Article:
The iconic but controversial Melbourne Horse-drawn carriages will no longer be allowed in the Melbourne CBD.
License for the horse drawn carriages will no longer be issued, after Melbourne’s Lord Mayor spoke against the ‘cowboy’ operators, who disrespected road rules, endangering the horses, pedestrian & other motorists.
Photos of Melbourne’s horses and carriages can be seen below
10 Farming News Stories
- 180,000 tonnes of bio-solids are being processed by farms in New South Wales. The material comes from the sewerages of the area. The waste is also producing energy for the farms as it is processed in reactors.
- The Bob Brown foundation is throwing its weight behind a campaign to close down Salmon farms on the east coast of Tasmania, which it says will disrupt the local culture, heritage and environment.
- The Big Lobster, a South Australian attraction and restaurant, recently went to auction for $300,000. No bids were made.
- Animals Australia has launched an online petition against the treatment of prawns, which have their eye-stalks cut to speed up reproduction. The Australian Prawn Farmers association has said they maximise prawn comfort, in some cases using anaesthesia.
- A leading ecologist has called for Australians to eat more kangaroo meat. Their over-population is causing the vegetation to be depleted, destroying the habitat of other animals like birds.
- Tourism bodies are encouraging farms to start ‘paddock to plate’ tours to gain a larger section of the Asian tourist market. These tours involve tourists exploring the farm before eating its food.
- A team of young footballers from Leonora, WA, have been travelling more than 600km to play footy each weekend. Their isolated pastoral town team has a home ground 300km away.
- A 17 year old cattle farmer has borrow $200,000 of his parents money to start angus-and-Brahman herd. He now has 170 cattle and believes he’s well on the way to paying off his costs.
- The Sugar Research Institute has planted 175 different varieties of sugar cane in an experimental crop aimed at finding which variety will be most frost resistant.
- Bill Browning, a young man from Narromine, NSW, has made a 6 minute short film that’s gaining traction online. In it, Browning talks about the experience of finding his father after committing suicide. He hopes the film will help with awareness for rural communities.
24 incredible unused plane designs
These incredible designs were developed for aircraft that either never came to be, can’t yet be built, or don’t have any particular use.
But they do make for some fascinating photographs, illustrations and ideas.
Built in 1979, the NASA AD-1 proved that the wings of an aircraft could pivot quite dramatically without losing any of the planes’ stability.
The Stipa-Caproni was built in the 1930’s, with the propeller contained entirely within the fuselage. Although never put onto the production line, the aircraft worked and lead to the development of the jet engine.
The Nemuth Parasol was built by students of Miami University to prove that even a circular wing could keep an aircraft in flight.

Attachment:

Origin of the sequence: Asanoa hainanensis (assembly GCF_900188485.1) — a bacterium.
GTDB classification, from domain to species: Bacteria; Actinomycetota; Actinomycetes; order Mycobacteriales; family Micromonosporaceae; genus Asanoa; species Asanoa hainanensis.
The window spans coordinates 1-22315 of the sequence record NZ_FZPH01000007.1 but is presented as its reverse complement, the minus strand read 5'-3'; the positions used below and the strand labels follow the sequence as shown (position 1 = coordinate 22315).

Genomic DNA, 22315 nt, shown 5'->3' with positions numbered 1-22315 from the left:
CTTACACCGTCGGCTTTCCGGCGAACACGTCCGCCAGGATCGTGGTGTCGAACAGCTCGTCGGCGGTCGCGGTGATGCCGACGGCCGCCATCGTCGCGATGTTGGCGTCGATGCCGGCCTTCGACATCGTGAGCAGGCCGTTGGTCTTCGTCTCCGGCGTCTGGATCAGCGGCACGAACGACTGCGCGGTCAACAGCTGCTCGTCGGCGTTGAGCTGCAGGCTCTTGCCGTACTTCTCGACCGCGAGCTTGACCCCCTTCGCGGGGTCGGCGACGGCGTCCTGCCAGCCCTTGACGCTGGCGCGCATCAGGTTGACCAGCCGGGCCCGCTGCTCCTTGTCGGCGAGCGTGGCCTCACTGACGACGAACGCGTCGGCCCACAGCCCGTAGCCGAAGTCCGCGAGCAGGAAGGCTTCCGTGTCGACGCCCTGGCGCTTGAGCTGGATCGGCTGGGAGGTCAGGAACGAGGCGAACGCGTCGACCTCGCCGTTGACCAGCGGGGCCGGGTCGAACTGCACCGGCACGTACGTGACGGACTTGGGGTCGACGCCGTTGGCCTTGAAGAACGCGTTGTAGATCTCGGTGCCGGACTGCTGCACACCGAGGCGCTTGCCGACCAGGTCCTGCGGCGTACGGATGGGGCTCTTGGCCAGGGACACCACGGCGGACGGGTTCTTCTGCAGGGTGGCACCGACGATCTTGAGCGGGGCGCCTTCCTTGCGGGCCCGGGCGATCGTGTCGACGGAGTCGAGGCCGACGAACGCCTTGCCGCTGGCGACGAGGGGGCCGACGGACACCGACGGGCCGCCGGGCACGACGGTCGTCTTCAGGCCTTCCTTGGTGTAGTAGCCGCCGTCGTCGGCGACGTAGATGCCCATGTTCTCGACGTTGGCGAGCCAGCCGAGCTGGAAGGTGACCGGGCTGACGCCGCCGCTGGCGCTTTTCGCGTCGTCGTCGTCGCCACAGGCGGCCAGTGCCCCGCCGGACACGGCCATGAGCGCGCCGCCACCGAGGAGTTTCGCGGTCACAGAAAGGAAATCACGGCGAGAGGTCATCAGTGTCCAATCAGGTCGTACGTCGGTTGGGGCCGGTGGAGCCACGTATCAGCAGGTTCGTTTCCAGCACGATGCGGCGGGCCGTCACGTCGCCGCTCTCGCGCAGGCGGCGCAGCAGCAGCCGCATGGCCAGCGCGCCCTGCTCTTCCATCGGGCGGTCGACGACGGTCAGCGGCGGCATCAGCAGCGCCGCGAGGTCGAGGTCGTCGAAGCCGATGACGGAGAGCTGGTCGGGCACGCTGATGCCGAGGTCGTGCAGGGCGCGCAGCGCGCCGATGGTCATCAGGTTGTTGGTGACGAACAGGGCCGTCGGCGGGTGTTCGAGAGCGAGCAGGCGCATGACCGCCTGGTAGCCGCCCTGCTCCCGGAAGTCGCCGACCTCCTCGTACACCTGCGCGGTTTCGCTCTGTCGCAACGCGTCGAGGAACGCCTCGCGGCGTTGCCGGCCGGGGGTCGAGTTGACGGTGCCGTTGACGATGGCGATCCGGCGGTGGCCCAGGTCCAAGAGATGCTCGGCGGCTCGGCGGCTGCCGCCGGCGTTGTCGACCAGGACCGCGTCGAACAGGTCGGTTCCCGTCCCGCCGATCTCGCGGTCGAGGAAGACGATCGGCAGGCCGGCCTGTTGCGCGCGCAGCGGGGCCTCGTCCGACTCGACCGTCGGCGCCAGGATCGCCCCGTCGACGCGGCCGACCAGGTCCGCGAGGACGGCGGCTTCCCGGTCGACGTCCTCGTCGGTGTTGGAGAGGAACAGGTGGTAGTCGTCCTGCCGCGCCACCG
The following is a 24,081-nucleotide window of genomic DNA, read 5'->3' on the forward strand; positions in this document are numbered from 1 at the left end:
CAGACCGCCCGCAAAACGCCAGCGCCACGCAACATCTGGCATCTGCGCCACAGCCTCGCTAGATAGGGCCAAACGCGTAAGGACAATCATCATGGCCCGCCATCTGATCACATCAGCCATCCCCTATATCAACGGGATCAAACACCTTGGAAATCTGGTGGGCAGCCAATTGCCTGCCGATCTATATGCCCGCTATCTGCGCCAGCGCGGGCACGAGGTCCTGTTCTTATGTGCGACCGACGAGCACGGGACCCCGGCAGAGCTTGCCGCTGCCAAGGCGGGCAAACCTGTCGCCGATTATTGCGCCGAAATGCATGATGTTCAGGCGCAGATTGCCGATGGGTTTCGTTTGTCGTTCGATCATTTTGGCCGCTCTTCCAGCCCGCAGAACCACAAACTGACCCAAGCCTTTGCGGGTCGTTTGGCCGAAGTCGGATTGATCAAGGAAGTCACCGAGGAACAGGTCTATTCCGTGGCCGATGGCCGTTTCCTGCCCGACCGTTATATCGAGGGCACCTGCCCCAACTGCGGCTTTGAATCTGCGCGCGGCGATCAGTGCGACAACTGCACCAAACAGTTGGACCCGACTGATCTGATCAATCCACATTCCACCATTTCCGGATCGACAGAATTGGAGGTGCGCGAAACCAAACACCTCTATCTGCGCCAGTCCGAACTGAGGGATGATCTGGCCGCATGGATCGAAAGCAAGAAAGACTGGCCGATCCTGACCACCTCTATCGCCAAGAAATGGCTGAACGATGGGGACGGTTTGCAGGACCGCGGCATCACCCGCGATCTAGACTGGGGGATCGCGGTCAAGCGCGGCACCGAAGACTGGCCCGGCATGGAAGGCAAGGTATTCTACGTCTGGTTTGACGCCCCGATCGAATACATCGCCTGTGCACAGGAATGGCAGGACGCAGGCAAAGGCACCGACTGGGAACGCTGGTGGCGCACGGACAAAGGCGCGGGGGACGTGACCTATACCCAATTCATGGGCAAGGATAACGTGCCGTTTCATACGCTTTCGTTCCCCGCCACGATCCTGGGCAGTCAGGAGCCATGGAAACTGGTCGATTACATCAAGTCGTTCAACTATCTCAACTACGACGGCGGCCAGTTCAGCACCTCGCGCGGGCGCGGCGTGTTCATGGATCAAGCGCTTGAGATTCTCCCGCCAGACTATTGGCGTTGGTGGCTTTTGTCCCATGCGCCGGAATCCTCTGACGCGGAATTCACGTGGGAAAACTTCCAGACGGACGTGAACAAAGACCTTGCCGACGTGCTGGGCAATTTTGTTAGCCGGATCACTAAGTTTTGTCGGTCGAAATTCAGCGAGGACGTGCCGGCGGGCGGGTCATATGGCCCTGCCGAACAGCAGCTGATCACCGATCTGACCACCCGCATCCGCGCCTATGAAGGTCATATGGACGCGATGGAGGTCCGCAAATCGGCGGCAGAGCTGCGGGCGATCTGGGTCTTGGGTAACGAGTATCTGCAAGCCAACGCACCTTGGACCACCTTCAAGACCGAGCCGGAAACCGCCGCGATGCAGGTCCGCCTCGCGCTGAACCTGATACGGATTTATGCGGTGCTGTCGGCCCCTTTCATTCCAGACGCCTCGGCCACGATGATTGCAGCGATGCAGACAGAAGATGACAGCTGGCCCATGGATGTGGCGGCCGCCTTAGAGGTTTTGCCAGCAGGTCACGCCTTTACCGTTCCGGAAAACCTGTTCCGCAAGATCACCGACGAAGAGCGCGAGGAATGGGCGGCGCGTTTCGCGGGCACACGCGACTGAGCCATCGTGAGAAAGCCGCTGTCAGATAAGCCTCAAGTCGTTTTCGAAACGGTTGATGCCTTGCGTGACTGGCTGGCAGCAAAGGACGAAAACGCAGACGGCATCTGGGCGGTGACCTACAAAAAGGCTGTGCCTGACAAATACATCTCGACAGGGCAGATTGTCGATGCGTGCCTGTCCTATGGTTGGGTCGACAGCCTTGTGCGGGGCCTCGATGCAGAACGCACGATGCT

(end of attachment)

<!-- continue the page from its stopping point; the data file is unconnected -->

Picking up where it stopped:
The Vought V-173 was an experimental place developed by the US. It was able to fly exceptionally slowly.
The 281 Proteus was designed to be as efficient as possible in order to stay in the air as long as possible. This allowed the aircraft to act as telecommunication relays, though they later became obsolete with the development of unmanned aircraft.
The Blohm & Voss BV 141 was a German tactical aeroplane, notable for its asymmetry.
The Grumman X-29 was notable for its wings – which are attached to the body of the aircraft at the opposite angle to usual jet planes.
Designed for high speed, the Douglas XB-42 Mixmaster bomber placed propellers at the back of the plane to reduce drag effects.
The Sikorsky X-Wing aimed to combine the vertical lift of a helicopter with the forward speed of a jet plane. The project was dropped in 1988.
These blended wing planes where developed by Boeing, and were used to persuade NASA to arrange a contract with Boeing.
The Lockheed-Martin P-791 was designed to combine buoyancy with aerodynamic propulsion, allowing it to shift heavy cargo loads quickly.
The Russian Beriev Be-200 was a short-lived amphibious aircraft on a huge scale.
The White Knight Two is designed to carry spacecraft between the two fuselages and ferry them to the very edge of the Earth’s atmosphere.
The McDonnell XF-85 Goblin was a ‘parasite fighter’ that was meant to be deployed from the bomb bay of a larger plane.
Nasa’s Super Guppy plane was designed to haul oversized cargo.
The ‘Pregnant Guppy’ was the Super Guppy’s predecessor.
The hulking Bartini Beriev VVA-14 was a soviet plane that employed vertical take-off.
The Avro Canada VZ-9 Avrocar was developed by the US during the cold war in secrecy. The aircraft would have looked very much like a flying saucer, though it had severe overheating problems that prevented its practicality.
The Snecma Flying Coleoptere was a French experimental aircraft that could take of and land vertically, removing the need for a runway.
The De Lackner HZ-1 Aerocycle was designed to take a single soldier into difficult-to-reach areas for reconnaissance missions.
The Puffin was designed by Nasa to carry a single pilot.
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